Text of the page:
Nov. 29, 2002 Quantum dots are nano-sized crystals that exhibit all the colors of the rainbow due to their unique semiconductor qualities. These exquisitely small, human-made beacons have the power to shine their fluorescent light for months, even years. But in the near-decade since they were first readily produced, quantum dots have excluded themselves from the useful purview of biology. Now, for the first time, this flexible tool has been refined, and delivered to the hands of biologists.
Quantum dots are about to usher in a new plateau of comparative embryology, as well as limitless applications in all other areas of biology.
Two laboratories at The Rockefeller University -- the Laboratory of Condensed Matter Physics, headed by Albert Libchaber, Ph.D., and the Laboratory of Molecular Vertebrate Embryology, headed by Ali Brivanlou, Ph.D. -- teamed up to produce the first quantum dots applied to a living organism, a frog embryo. The results include spectacular three-color visualization of a four-cell embryo.
The scientists' results appear in the Nov. 29 issue of Science.
"We always knew this physics/biology collaboration would bear fruit," says co-author Brivanlou, "we just never knew how sweet it would be. Quantum dots in vivo are the most exciting, and beautiful, scientific images I have ever seen."
To exploit quantum dots' unique potential, the Rockefeller scientists needed to make a crucial modification to existing quantum dot technology. Without it, frog embryos and other living organisms would be fallow ground for the physics-based probes.
"Quite simply, we cannot do this kind of cell labeling with organic fluorophores," says Brivanlou. Organic fluorophores (synthetic molecules such as Oregon Green and Texas Red) don't have the longevity of quantum dots. What's more, organic fluorophores and fluorescent proteins (such as green fluorescent protein, a jellyfish protein, and luciferase, a firefly protein) represent a small number of colors, subject to highly specific conditions for effectiveness. Quantum dots can be made in dozens of colors just by slightly varying their size. The application potential in embryology alone is monumental.
Hydrophobic, but not claustrophobic
Benoit Dubertret, Ph.D., a postdoctoral fellow working with Libchaber, toiled for two years with quantum dots' biggest problem: their hydrophobic (water-fearing) outer shell. This condition, a by-product of quantum dots' synthesis, makes them repellent to the watery environment of a cell, or virtually any other biological context.
Since 1993, scientists have tinkered with the organic ligands, or binding molecules, necessary to the fabrication of quantum dots' outer surface, to make them more friendly, and useful, in biology. Various improvements were successful, but never foolproof. These included substituting a new ligand for the hydrophobic one, and overcoating, like painting over, the existing ligand with human-made surfactants and polymers.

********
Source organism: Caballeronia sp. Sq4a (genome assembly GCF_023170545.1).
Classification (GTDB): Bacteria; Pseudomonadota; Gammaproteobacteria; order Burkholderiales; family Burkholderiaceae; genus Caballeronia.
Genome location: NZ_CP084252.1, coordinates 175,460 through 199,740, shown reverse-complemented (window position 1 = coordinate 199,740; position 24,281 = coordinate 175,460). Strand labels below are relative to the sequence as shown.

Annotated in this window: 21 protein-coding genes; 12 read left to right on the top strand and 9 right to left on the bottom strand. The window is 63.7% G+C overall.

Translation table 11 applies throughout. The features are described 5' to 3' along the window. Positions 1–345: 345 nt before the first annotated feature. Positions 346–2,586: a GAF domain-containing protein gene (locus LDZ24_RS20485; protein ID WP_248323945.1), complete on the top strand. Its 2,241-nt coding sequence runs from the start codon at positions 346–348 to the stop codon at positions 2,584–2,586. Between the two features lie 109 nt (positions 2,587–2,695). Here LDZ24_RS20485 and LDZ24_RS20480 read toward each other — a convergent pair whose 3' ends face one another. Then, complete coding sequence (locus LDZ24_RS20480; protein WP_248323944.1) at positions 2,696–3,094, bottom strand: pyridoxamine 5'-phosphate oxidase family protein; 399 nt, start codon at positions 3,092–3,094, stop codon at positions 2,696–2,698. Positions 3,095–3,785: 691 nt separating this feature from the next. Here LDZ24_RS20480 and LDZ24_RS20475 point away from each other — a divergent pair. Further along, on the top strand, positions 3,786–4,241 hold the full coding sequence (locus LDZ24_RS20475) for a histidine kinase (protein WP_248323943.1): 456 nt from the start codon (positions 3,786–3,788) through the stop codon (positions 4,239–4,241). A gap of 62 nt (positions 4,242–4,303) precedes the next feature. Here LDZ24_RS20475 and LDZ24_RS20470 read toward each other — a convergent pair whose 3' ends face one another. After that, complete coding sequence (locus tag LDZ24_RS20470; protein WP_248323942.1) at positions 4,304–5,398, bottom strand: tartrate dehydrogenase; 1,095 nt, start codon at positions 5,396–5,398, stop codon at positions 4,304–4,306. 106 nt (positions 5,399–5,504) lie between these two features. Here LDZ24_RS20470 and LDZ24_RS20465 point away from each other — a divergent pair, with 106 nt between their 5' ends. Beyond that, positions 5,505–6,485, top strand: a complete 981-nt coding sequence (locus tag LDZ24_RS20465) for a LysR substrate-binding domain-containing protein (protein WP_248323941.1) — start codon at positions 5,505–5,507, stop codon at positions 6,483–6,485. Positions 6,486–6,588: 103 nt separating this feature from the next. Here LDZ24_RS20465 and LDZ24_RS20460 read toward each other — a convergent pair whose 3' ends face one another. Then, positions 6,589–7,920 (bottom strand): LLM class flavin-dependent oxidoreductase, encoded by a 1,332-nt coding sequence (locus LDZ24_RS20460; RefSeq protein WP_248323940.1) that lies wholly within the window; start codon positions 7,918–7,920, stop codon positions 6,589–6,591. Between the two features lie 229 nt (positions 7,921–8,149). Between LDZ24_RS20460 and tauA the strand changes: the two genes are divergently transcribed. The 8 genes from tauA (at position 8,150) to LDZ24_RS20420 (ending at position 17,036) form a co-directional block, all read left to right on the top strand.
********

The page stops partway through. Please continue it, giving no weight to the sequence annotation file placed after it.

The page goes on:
Dubertret is adept at making quantum dots, a volatile process, which he does through a special research collaboration between Libchaber's lab at Rockefeller and NEC, a research institute in Princeton, N.J.
Working at NEC with another postdoctoral fellow in Libchaber's lab, Vincent Noireaux, Ph.D., Dubertret tried a different approach to the hydrophobia problem. Why not encapsulate the entire quantum dot with something untried - a- micelle? The micelle, a simple chemical ligand with two parts -- a hydrophobic head, and a hydrophilic (water-loving) tail - -did the trick. Drug companies use micelles as a coating for drugs that have hydrophobic qualities. But no one had ever thought to use them to contain quantum dots, until Dubertret and Noireaux thought of it.
"As is often the case in science, it is a little detail that makes all the difference," says Libchaber.
"When I saw the micelle engulf the quantum dot in 30 seconds, folding up in a star-shape that exposed its hydrophilic section and sealed off its hydrophobic section, I knew we had succeeded," says Dubertret. "Other kinds of modifications were slow going -- requiring up to five days of synthesis -- and always had flaws."
Rather than modifying the final coat of the quantum dot, Dubertret and his colleagues trapped the quantum dot, including its hydrophobic coating, inside a new outer barrier.
"Now, the outside world does not come into direct contact with the quantum dot," says Libchaber. "Instead, the cell sees only a phospholipid monolayer, an organic type of surface that is normal to its environs, mixed with ethylene glycol (PEG), which can be functionalized easily."